Thank Europe’s phenomenal success last weekend for that.

    And Rory McIlroy’s impassioned remarks in Abu Dhabi.

    And the provocative bulletin board material a certain Sports Illustrated writer provided the Europeans a couple months ago, with a stinging assault on the Euro chances that read like an obituary.

    McIlroy was asked in a news conference before his 2018 debut last week what he was most excited about this year.

    The Ryder Cup topped his list.

    Though McIlroy will be trying to complete the career Grand Slam at Augusta National come April, he talked more about the Ryder Cup than he did any of the game’s major championships.

    When asked a follow-up about the American team’s resurgence after a task-force overhaul and the injection of young, new star power, McIlroy nearly started breaking down the matchup. He talked about the young Americans and how good they are.

    “Yeah, the Americans have been, obviously, very buoyant about their chances and whatever, but it’s never as easy as that. ... The Ryder Cup’s always close,” McIlroy said. “I think we’ll have a great team, and it definitely won’t be as easy as they think it’s going to be.”



    McIlroy may have been talking about Alan Shipnuck’s bold prediction after the American Presidents Cup rout last fall.

    Or similar assertions from TV analysts.

    “The Ryder Cup is dead – you just don’t know it yet,” Shipnuck wrote. “One of the greatest events in sport is on the verge of irrelevancy. The young, talented, hungry golfers from the United States, benefitting from the cohesive leadership of the Task Force era, are going to roll to victory in 2018 in Paris.”

    European Ryder Cup captain Thomas Bjorn won’t find words that will motivate the Euros more than that as he watches his prospective players jockey to make the team.

    And, boy, did they jockey last weekend.

    The Euros dominated across the planet, not that they did it with the Ryder Cup as some rallying cry, because they didn’t. But it was a heck of an encouraging start to the year for Bjorn to witness.

    Spain’s Jon Rahm won the CareerBuilder Challenge on the PGA Tour, England’s Tommy Fleetwood started the week at Abu Dhabi paired with American and world No. 1 Dustin Johnson and won the European Tour event, and Spain’s Sergio Garcia won the Singapore Open in a rout on the Asian Tour.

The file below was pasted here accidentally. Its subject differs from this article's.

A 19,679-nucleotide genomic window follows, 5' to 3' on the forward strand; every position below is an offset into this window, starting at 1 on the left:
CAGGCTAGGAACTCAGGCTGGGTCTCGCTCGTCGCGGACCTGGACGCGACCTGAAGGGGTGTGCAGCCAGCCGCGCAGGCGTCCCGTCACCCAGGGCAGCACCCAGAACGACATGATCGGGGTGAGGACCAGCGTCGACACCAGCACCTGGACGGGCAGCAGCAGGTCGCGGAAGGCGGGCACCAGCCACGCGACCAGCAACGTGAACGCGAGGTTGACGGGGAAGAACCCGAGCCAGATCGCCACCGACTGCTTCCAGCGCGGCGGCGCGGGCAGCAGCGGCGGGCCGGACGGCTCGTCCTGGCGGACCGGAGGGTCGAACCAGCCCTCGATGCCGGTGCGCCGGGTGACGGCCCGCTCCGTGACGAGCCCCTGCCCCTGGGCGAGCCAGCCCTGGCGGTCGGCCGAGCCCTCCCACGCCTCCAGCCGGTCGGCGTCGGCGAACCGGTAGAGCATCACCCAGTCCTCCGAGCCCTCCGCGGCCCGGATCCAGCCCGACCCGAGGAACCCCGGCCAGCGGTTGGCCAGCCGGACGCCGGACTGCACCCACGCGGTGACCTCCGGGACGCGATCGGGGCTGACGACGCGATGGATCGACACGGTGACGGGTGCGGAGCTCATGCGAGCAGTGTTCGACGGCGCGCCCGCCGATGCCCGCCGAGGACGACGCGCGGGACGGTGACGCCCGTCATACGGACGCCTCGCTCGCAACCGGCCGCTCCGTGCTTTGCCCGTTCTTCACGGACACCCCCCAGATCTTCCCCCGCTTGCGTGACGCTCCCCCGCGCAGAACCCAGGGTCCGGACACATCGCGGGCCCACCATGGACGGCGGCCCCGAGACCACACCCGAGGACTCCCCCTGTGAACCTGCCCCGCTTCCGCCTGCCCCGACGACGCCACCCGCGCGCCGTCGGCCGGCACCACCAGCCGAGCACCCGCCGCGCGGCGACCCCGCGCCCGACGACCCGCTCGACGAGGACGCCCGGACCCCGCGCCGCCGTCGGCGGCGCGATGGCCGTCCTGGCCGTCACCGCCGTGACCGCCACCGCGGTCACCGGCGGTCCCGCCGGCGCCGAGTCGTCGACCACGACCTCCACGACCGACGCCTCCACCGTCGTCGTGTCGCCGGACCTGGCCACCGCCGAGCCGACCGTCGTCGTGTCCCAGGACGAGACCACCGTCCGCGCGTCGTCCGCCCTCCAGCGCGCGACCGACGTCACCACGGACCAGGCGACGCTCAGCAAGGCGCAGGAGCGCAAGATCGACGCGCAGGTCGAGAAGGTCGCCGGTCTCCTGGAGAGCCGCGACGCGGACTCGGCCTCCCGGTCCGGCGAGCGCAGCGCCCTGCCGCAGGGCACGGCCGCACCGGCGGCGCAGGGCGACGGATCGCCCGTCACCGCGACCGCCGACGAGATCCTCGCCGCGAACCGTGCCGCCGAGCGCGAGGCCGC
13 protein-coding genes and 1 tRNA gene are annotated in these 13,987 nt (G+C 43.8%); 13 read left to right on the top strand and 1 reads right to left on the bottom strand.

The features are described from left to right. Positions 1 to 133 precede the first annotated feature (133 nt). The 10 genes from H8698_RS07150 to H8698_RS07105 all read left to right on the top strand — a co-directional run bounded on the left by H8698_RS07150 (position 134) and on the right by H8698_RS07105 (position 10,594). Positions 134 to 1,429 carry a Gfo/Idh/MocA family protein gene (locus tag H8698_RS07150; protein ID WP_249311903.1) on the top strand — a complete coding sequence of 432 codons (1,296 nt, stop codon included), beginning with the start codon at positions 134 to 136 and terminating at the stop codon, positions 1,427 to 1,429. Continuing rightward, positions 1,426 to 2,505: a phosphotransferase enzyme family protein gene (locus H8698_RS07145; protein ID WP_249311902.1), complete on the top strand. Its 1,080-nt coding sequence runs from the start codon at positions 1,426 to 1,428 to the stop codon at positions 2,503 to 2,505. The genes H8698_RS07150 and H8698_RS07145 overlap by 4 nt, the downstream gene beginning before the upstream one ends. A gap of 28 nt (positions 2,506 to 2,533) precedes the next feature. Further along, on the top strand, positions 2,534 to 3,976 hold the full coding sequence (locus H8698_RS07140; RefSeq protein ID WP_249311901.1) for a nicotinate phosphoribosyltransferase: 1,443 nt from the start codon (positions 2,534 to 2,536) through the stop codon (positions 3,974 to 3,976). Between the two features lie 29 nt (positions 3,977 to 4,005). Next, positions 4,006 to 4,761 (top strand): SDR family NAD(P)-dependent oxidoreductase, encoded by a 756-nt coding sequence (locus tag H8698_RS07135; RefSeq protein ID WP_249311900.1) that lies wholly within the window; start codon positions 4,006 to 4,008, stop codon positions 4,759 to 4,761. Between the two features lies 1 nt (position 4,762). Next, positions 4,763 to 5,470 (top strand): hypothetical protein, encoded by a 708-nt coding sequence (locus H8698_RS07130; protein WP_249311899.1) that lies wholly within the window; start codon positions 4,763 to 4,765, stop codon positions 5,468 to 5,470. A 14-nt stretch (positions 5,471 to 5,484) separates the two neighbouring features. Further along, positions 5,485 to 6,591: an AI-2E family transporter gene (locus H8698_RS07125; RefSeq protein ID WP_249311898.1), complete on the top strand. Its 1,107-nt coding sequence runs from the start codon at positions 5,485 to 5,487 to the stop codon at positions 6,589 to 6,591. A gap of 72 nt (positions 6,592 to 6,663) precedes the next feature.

And McIlroy looked close to being in midseason form, tying for third in his first start in three months.

    Yes, it’s only January, and the Ryder Cup is still a long way off, with so much still to unfold, but you got an early sense from McIlroy how much defending European turf will mean to him and the Euros in Paris in September.

    The Masters is great theater, the U.S. Open a rigorous test, The Open and the PGA Championship historically important, too, but the Ryder Cup touches a nerve none of those do.

    The Ryder Cup stokes more fervor, provokes more passion and incites more vitriol than any other event in golf.

    More bulletin board material, too.

    Yeah, it’s a long way off, but you can already hear the Ryder Cup’s King Kong like footsteps in its distant approach. Watching how the American and European teams come together will be an ongoing drama through spring and summer.

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    Quail Hollow officials promise players easier conditions

    By Rex HoggardJanuary 22, 2018, 9:14 pm

    Quail Hollow Club - a staple on the PGA Tour since 2003 - debuted as a longer, tougher version of itself at last year’s PGA Championship, receiving mixed reviews from players.

    The course played to a lengthened 7,600 yards at last year’s PGA and a 73.46 stroke average, the toughest course in relation to par on Tour in 2017. As a result, it left some players less than excited to return to the Charlotte, N.C.-area layout later this spring for the Wells Fargo Championship.

    It’s that lack of enthusiasm that led officials at Quail Hollow to send a video to players saying, essentially, that the course players have lauded for years will be back in May.

    The video, which includes Quail Hollow president Johnny Harris and runs nearly five minutes, begins with an explanation of how the first hole, which played as a 524-yard par 4 at the PGA, will play much shorter at the Wells Fargo Championship.

    “I had a number of my friends who were playing in the tournament tell me that tee was better suited as a lemonade stand,” Harris joked of the new tee box on the fourth hole. “I doubt we’ll ever see that tee used again in competition.”

    Harris also explained that the greens, which became too fast for some, will be “softer” for this year’s Wells Fargo Championship.